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Chapter 3: Hands Are Handy

Wild_phto_Milenko Milenko Matanovic

On the most basic level, art is about joining ideas and actions, minds and hands.  Insights come from both sides.  Some insights come from intuition and make their gradual ‘descent’ into concepts and then, gradually, into realization.  Other insights are born in action and make their journey in the opposite direction, eventually ‘ascending’ into new insights and wisdom. 

The way things are, we favor the descending mode almost exclusively: intuition gives birth to concepts that, in turn, energizes emotions. Eventually, at the very end of the process, hands follow as obedient servants to this hierarchy of commands.  Whole societies are structured around this order, as well as business and movements, while the wisdom of the hand is put aside. 

I’ve earned a new appreciation for the ‘ascending’ principle where hands inform passion and ideas and concepts.  Important insights are born when hands are engaged. In my work with communities, after people talk, we ask them to do something with their hands to sort things out. We place large sheets of paper on the tables, put markers in people’s hands, and ask them to sketch out the concepts they discussed.  And conversations become more informing and productive.  Concepts are clarified sooner.  Agreements are negotiated faster.  People become better problem solvers when the experience and wisdom of their hands compliment their minds.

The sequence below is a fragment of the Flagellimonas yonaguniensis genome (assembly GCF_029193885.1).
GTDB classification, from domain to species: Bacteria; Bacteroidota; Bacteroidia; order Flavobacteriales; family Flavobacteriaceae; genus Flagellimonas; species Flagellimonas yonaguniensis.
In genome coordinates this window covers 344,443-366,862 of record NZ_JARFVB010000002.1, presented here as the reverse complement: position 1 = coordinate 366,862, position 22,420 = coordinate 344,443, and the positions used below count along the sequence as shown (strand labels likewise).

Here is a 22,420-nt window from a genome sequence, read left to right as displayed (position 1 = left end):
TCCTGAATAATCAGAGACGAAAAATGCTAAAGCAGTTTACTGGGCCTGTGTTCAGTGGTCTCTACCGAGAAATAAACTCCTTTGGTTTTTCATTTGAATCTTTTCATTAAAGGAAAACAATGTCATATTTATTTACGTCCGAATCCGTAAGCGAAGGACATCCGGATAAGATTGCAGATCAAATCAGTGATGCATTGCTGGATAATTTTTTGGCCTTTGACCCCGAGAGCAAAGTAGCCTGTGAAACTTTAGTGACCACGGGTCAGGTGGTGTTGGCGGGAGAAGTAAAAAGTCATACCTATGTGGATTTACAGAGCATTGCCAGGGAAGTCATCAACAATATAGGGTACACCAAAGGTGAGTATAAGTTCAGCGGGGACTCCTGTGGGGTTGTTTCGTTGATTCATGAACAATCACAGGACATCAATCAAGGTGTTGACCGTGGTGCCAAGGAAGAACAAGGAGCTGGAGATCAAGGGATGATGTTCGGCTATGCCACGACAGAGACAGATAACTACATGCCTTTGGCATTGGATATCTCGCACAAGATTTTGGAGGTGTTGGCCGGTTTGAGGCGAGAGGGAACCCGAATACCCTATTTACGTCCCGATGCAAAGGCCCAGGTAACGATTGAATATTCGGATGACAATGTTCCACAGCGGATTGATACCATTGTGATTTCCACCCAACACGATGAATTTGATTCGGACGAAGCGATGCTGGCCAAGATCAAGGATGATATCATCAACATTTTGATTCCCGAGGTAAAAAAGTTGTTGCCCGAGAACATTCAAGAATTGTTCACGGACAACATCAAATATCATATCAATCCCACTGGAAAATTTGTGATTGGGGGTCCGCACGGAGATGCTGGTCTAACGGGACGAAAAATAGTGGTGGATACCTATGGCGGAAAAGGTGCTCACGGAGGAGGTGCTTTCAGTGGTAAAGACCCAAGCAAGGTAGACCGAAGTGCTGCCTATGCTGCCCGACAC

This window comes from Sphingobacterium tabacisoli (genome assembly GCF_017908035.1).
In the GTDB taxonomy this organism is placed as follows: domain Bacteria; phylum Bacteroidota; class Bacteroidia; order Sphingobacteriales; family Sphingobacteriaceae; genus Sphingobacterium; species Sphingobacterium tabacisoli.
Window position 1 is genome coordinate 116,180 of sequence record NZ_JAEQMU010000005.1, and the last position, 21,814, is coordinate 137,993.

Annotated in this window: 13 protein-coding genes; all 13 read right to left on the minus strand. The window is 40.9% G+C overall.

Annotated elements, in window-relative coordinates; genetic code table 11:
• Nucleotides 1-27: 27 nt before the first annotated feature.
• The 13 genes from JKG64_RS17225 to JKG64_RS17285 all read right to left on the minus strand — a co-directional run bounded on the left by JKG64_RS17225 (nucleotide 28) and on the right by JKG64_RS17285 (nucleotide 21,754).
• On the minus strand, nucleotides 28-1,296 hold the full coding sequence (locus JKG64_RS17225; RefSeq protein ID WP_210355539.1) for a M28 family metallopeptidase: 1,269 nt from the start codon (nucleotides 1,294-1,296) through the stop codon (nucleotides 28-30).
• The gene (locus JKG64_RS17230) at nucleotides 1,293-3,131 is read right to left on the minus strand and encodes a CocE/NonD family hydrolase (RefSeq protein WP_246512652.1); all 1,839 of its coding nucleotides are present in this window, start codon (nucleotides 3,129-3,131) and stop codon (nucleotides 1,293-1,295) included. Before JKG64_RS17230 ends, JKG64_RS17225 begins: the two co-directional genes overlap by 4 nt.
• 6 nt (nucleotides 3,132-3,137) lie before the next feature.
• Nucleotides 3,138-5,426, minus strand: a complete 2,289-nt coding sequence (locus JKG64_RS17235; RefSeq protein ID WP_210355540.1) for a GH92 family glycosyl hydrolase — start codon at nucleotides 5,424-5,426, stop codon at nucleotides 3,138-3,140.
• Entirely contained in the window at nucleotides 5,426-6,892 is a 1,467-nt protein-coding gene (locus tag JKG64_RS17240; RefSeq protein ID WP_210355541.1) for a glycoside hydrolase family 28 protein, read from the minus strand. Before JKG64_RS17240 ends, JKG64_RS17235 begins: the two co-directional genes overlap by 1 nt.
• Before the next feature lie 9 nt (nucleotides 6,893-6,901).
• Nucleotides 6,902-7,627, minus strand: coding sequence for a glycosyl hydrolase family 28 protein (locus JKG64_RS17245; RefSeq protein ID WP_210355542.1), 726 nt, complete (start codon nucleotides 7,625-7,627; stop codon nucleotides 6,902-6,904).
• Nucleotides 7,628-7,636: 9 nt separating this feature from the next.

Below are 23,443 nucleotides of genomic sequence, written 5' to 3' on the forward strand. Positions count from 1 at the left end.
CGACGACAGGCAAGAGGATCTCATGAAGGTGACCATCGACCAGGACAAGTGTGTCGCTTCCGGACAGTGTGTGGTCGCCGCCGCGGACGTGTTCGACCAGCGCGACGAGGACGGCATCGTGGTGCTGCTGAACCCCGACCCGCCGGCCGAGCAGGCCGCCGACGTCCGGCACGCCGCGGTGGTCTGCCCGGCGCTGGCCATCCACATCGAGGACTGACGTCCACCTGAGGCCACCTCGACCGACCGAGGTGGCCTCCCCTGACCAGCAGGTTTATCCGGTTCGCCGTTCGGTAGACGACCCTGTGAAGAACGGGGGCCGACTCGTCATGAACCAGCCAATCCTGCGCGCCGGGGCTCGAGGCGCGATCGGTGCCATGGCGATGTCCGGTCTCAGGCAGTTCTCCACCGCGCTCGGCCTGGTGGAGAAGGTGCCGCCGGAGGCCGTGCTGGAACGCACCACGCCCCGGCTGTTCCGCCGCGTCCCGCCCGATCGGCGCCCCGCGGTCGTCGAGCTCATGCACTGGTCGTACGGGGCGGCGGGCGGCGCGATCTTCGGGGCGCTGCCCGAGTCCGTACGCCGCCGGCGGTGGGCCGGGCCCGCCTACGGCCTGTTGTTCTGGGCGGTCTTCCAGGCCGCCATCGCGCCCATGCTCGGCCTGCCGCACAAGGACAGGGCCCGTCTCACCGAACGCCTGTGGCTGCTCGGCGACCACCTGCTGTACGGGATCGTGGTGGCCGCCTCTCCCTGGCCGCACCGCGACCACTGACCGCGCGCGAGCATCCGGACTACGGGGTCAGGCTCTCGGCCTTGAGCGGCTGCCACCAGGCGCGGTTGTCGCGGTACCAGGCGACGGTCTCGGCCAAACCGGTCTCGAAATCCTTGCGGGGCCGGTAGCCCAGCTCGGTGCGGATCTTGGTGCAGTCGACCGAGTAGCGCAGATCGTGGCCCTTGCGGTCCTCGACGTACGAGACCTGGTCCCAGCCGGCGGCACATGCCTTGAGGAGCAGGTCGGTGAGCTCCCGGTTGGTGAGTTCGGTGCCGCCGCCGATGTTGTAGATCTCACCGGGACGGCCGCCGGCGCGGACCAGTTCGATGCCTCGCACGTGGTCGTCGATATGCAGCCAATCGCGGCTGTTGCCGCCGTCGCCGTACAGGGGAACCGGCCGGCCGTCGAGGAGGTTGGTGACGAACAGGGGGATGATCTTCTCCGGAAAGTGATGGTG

And I’ve seen people discovering a whole new identity when they work with their hands on our gathering places. In Pomegranate Center’s model, insights are gathered from many people who are encouraged to think (and draw) about the future of their neighborhoods, to be creative and civic. The project’s vision that starts with many ideas naturally selects the most valuable and meaningful.  We then create designs to express that vision and  invite community members to work alongside with us to construct the gathering place and fabricate its artifacts. We demonstrate the technique, and then we turn it over to volunteers.  That is when the moaning begins: I am not an artist; I do not know what to do; I can’t do this.  And my response is: you see this brush? You see the paint bucket?  You see the wall?  Put the brush in the paint and start painting.  Pick up this rock and place it in that wall.  Pick up a chisel and start carving.  And there is this special and glorious moment when it becomes clear that hands know what to do, even though minds seem to think otherwise.  Before too long, the brush moves with ease and confidence; a rock finds just the right spot in the wall; and chisels start chipping away a design.  And the mood changes from anxiety to satisfaction.  When hands are involved, people start relating to each other differently: there are more smiles, a great feeling of satisfaction, and infectious pride.

Some of the happiest people I’ve known were people working with their hands.  The moral is that hands are handy (ha-ha) for figuring things out and deepening our wisdom.  As our existence becomes more virtual, hands may well lead us into new knowledge and insight.  Artists will become guides in how societies can better balance the ‘descending’ and ‘ascending’ modes of gaining wisdom. Both are necessary.

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Comments

router bits

I agree that hands and minds work together to make a perfect creation. The skills that we developed and honed can now be implemented into making new and useful products.

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